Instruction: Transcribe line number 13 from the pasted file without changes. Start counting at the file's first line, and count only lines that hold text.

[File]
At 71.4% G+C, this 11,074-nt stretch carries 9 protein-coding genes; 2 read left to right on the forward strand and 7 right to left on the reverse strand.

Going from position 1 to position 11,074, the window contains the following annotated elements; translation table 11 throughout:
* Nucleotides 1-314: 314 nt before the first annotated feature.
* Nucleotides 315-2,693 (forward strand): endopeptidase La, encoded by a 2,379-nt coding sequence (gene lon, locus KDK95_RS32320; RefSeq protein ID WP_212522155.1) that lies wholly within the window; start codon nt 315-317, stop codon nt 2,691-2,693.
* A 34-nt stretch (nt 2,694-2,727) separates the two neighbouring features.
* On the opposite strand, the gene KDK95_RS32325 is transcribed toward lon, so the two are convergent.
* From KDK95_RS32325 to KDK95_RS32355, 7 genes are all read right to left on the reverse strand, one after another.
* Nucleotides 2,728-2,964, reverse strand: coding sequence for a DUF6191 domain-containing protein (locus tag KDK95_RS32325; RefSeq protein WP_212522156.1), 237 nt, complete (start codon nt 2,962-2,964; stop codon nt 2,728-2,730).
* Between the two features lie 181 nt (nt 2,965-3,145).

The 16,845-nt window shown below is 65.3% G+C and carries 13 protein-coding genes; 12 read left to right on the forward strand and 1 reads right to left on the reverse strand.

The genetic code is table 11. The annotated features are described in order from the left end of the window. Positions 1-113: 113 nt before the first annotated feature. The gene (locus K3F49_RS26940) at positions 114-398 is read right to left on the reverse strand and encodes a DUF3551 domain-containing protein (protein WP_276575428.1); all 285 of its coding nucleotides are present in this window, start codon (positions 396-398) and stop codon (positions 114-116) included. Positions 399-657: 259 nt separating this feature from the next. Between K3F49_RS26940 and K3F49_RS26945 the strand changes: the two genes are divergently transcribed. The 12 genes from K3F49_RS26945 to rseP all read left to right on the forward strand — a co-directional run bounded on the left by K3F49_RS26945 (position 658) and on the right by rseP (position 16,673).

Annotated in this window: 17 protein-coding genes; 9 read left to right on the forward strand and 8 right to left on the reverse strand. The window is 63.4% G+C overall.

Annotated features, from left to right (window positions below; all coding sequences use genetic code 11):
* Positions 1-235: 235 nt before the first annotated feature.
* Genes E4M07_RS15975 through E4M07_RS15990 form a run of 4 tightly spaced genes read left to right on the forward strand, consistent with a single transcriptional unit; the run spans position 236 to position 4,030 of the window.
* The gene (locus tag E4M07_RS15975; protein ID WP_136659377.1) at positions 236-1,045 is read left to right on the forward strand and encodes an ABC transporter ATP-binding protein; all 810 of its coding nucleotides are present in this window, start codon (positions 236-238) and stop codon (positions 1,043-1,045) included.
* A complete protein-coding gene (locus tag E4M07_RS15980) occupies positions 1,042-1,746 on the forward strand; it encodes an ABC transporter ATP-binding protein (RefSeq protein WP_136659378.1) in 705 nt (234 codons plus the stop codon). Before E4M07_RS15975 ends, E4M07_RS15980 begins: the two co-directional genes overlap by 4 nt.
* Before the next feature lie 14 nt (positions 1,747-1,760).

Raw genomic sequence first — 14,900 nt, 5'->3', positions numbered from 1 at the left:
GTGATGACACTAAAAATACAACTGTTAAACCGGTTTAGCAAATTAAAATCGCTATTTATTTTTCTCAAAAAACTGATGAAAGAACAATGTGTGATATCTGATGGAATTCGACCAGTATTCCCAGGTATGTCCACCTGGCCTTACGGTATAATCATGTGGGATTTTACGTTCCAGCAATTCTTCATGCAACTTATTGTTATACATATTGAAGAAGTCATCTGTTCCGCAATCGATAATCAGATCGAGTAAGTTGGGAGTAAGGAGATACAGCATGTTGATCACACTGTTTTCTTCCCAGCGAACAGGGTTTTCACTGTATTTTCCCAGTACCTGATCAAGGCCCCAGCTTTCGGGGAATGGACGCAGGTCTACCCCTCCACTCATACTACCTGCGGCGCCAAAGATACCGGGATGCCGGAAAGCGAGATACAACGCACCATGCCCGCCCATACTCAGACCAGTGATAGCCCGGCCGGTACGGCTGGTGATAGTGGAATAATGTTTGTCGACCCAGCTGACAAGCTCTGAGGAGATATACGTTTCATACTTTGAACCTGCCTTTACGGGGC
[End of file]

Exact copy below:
Annotated features, from left to right (window positions below; all coding sequences use genetic code 11):